One of the best ways to trade individual shares globally on margin is by using Contracts For Difference or CFDs. Trading a CFD is very similar to normal share dealing. You deal at the cash price of the share, and pay a commission which is calculated as a percentage of the value of the transaction. However, you do not have to pay for the full value of the shares. Instead you put up a deposit (or margin), which is normally between 10% and 25% of the underlying contract value depending on the type of share and the time zone where you are located.
While your position remains open, your account is debited or credited to reflect interest and dividend adjustments. The direction of interest and dividend adjustments depends on whether you use a CFD to create a long or a short position:
- If you have a long position your account is debited to reflect interest adjustments and credited to reflect any dividends. The effect of these adjustments is to mirror the effect of buying shares in the normal way, where you no longer earn interest on the cost of the shares, but receive dividends instead.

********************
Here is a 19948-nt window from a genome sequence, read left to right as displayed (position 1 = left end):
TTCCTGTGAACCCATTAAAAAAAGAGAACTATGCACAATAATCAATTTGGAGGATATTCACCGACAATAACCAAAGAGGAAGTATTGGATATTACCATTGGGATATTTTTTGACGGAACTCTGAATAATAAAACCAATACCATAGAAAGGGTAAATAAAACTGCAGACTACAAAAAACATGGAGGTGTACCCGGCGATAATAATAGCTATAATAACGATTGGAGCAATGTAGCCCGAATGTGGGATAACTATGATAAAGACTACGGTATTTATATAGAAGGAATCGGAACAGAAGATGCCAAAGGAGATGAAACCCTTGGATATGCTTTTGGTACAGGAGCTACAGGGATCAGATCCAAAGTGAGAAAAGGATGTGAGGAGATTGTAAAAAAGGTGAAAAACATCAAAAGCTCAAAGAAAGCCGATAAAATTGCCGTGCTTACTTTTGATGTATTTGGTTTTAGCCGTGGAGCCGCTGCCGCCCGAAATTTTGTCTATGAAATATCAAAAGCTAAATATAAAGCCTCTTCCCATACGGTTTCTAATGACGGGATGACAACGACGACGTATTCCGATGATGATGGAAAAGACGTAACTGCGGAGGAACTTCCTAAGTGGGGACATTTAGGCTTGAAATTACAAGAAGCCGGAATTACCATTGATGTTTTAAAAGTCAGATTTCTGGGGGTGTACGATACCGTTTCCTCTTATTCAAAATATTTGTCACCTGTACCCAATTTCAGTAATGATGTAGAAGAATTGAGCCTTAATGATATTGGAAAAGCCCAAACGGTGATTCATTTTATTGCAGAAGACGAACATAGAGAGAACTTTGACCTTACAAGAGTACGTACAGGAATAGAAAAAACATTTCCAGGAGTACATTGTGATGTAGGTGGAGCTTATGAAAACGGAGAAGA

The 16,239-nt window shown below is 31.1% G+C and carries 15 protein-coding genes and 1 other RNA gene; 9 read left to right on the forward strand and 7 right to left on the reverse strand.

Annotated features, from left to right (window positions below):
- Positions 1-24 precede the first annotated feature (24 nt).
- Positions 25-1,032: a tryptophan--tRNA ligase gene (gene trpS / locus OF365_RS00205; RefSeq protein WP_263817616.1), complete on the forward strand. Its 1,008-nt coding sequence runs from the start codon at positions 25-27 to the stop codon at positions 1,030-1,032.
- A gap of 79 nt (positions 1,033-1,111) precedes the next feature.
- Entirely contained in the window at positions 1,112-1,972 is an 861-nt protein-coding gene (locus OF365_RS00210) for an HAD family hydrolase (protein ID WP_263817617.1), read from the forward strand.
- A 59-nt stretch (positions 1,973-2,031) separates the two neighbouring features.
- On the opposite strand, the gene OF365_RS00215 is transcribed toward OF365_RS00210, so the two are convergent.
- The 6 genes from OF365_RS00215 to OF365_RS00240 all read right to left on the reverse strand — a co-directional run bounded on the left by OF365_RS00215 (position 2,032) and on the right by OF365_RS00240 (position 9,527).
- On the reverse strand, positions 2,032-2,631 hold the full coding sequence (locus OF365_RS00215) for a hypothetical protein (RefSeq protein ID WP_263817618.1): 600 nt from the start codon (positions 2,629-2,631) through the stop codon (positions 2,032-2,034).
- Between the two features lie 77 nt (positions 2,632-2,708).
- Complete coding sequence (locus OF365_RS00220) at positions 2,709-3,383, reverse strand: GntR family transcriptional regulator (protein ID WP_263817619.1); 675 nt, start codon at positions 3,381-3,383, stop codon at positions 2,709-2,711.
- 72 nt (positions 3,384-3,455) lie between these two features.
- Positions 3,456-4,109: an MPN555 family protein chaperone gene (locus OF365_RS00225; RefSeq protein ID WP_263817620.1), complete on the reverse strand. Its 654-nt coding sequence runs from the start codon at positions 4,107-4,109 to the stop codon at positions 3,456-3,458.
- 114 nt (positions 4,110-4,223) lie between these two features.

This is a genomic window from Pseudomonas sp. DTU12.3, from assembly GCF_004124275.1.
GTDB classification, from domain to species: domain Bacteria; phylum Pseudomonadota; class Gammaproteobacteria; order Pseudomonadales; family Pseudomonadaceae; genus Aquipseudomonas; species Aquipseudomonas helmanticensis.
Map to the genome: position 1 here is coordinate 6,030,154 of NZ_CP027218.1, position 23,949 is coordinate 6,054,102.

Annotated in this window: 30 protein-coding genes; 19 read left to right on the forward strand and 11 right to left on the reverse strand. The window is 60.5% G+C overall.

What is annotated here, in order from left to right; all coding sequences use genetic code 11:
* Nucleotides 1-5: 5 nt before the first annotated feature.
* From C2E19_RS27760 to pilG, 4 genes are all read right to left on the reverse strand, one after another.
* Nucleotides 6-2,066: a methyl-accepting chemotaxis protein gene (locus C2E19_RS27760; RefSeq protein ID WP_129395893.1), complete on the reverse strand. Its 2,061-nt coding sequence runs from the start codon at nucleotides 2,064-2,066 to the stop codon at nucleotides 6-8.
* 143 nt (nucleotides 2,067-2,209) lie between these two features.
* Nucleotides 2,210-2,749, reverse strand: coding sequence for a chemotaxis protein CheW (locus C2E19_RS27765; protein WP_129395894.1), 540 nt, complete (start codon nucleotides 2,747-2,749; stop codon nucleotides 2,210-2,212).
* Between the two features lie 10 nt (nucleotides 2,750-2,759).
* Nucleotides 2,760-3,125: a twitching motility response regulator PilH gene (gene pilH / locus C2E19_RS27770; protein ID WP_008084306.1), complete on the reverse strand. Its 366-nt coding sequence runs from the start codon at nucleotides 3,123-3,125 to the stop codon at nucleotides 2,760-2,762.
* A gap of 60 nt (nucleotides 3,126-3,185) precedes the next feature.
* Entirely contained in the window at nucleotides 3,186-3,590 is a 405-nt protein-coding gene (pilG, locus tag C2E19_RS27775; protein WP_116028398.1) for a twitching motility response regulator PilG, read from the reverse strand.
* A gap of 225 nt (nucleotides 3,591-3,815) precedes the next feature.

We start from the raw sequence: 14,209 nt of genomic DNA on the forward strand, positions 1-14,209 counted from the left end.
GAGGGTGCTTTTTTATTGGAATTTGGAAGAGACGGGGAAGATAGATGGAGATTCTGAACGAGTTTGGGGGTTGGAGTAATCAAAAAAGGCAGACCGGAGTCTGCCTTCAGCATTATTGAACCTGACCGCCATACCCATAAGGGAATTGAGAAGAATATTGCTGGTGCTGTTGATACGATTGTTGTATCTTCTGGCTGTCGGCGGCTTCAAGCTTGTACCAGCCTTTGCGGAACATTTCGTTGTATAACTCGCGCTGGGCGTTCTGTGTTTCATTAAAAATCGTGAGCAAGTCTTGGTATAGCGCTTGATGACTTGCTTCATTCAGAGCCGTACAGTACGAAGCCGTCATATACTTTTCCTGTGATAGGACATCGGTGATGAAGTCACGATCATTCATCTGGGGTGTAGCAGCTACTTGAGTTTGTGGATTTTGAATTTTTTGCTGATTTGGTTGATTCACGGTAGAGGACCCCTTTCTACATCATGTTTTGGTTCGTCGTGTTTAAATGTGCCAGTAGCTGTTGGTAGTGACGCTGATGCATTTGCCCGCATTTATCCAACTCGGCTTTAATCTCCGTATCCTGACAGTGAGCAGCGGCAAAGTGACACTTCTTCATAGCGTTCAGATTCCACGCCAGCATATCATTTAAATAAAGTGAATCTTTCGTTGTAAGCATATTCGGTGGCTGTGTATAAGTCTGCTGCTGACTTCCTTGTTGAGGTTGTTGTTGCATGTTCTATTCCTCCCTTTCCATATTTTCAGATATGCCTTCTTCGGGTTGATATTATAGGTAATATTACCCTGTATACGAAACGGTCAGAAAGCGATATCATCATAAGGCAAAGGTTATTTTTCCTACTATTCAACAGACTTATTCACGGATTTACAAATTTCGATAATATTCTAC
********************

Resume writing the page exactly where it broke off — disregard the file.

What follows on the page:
- If you have a short position your account is credited with interest adjustments and debited to reflect any dividends. These adjustments mirror the effect of selling shares, where you earn interest on the proceeds of the sale, but cease to receive dividends.
Your account is adjusted to reflect a dividend if you have an open CFD position in the relevant share on the ex-dividend date. In the case of both long and short positions you are credited or debited with the amount of the net dividend.